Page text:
Forgot to mention that yesterday we went skeet shooting. Miles and Keith were awesome, I think Keith hit over half of the clay pigeons. Miles was close behind. We won't talk about my performance, even though I was the only one who had ever shot skeet before. But at least I didn't shoot anyone, unlike that famous duck/friend shooting Wyomingite who lurks in the dark shadows of the White House.

Note: I'm posting these with the dates they actually occurred rather than the post date due to access problems along the way.

Tuesday, June 17, 2008

Day 9: The Rodeo Queen of HF Bar Ranch

We arrived last night at this rustic and beautiful guest ranch in Saddlestring, WY. Seems like most of the guests here are from the east coast and have been coming here for many years. But how did I become the Rodeo Queen?

This morning as we were getting outfitted for our morning horse ride, the horse I was going to ride freaked out. No one knows why. My stirrups were just being adjusted when Chester (the horse) started rearing way back on his hind legs. He reared back a few times as I held onto the saddlehorn for dear life. He then reared so far back that he fell backwards, at that point I fell off, landing on my head and shoulder. Chester fell next to me, partially landing on my left leg. He then jumped up and ran away; I covered my head hoping he wouldn't accidentally run over me. No one knows why he freaked, there was speculation that a bug might have been biting him under his saddle. But I think he just didn't feel like going to work.

Aside from some sore muscles, and some scrapes, cuts, and bruises, I'm fine. I'm thankful that there happened to be a vacationing physician standing right there, who promptly checked me out.

I am also very thankful that I did not land in any horse droppings littering the corral.

After scrapes were dressed, we swapped my horse out and then went for a short ride. That is how I came to be the rodeo queen. Anyone interested in vying for the title?

Monday, June 16, 2008

Day 8: Jewel Cave and Devil's Tower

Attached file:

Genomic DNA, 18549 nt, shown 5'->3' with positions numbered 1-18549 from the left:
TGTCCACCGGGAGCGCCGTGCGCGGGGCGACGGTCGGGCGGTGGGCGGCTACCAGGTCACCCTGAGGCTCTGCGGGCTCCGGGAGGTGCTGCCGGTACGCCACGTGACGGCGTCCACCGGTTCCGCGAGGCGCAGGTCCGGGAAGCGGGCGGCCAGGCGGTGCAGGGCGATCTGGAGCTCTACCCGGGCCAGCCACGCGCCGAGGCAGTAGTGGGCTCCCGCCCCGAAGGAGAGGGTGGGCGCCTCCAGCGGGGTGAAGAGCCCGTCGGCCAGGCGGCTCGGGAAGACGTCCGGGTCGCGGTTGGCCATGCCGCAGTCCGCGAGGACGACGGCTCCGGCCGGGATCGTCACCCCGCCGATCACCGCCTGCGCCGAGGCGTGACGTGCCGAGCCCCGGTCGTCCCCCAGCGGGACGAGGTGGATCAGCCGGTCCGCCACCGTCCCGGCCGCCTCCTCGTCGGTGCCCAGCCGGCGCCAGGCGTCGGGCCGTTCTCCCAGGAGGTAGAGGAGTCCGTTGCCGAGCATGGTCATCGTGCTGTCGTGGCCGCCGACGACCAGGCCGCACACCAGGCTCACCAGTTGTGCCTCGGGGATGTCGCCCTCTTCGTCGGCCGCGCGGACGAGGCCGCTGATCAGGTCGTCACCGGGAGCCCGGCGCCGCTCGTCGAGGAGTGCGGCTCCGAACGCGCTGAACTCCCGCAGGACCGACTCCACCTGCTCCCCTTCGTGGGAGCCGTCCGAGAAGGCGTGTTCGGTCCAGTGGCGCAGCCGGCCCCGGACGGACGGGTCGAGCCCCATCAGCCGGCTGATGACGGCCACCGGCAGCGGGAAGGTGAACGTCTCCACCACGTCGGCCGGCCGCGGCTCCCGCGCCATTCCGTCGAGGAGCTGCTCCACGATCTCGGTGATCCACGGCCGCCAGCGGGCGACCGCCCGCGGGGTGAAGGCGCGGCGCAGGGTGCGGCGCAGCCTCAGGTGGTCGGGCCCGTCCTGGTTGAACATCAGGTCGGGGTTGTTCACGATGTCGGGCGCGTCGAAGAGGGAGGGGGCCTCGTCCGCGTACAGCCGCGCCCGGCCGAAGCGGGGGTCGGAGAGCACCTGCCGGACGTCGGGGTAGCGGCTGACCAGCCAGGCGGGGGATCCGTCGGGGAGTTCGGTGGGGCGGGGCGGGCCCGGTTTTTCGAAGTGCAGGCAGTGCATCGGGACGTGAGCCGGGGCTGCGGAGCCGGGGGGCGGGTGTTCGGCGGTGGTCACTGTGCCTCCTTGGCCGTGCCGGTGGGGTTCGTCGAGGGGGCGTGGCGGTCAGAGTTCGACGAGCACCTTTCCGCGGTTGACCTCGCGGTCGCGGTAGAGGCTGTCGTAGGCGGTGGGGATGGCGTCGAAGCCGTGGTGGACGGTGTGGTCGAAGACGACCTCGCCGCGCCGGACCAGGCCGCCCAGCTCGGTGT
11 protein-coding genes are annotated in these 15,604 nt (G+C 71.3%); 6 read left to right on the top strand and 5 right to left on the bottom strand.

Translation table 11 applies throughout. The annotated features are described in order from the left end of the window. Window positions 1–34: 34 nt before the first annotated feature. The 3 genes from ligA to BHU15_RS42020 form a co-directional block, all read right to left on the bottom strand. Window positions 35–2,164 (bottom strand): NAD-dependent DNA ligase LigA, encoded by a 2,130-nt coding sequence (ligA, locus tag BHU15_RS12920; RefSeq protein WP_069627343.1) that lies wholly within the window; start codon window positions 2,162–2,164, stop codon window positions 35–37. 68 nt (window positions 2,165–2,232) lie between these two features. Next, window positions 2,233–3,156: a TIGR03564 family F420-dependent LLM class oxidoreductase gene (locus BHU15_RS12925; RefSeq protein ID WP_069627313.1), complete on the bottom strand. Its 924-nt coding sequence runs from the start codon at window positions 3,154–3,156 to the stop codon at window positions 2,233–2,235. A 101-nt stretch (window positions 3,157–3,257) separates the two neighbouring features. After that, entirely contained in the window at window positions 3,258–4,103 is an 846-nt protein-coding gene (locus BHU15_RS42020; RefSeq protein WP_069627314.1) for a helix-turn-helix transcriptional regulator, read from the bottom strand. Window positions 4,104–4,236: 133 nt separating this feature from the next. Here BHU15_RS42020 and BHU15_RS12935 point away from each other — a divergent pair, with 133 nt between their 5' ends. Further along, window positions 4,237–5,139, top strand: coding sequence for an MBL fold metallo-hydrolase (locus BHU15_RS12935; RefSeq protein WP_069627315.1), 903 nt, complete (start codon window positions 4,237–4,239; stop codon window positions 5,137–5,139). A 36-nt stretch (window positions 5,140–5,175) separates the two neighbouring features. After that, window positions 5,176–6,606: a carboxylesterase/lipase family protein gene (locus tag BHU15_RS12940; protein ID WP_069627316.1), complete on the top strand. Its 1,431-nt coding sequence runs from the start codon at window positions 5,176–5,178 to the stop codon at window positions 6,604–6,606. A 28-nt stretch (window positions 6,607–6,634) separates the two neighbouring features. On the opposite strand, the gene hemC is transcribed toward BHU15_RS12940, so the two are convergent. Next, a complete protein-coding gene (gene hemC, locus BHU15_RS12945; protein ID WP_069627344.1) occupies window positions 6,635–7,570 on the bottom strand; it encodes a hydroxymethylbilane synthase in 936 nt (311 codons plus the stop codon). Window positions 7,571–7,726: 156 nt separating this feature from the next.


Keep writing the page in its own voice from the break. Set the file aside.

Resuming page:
On the way to Jewel Cave we made a brief stop at the Crazy Horse Memorial. It's been under construction since 1948, but funding has been challenging.

If you can fit through this opening and are not disturbed by confined spaces, spelunking in Jewel Cave may be for you. Since it was a bit of a challenge for Miles, it is definitely not for me.

Fortunately, you don't have to be a spelunker to tour the cave though. There is an elevator that takes you down roughly 30 stories. And a ranger leads you through the cave using the pathways and stairs that have been laid down. This is the second longest cave in the world. The longest is Mammoth Cave in Kentucky. Jewel Cave is being explored regularly, so the cave keeps getting longer, current length is 142.38 miles. The temperature is constantly around 49 degrees Fahrenheit. It's so dark that nothing lives there...not even bats or spiders.

At one point the ranger turned off the dim lights that light the path and some rocks so we could see just how dark pure darkness is. Your eyes never adjust and no matter how long you wave your hand in front of your face, you visually have no sense of it being there.

Cave Bacon in Jewel Cave.

En route to Devil's Tower, a representative from Wyoming's welcoming committee turned on his lights and stopped us to say "Hello" and issue us a speeding citation.The road was straight as a ruler and we were pretty much the only car. The officer was a rather unfriendly sort and didn't take kindly to Keith's attempts at friendly conversation.

Speed Devil and Devil's Tower.

Sunday, June 15, 2008

Day 7: It's Sunday - this must be the Badlands, Corn Palace,Wall Drug, & Mt. Rushmore

We squeezed a lot in today. First a visit to the Badlands. A strikingly desolate and unearthly landscape.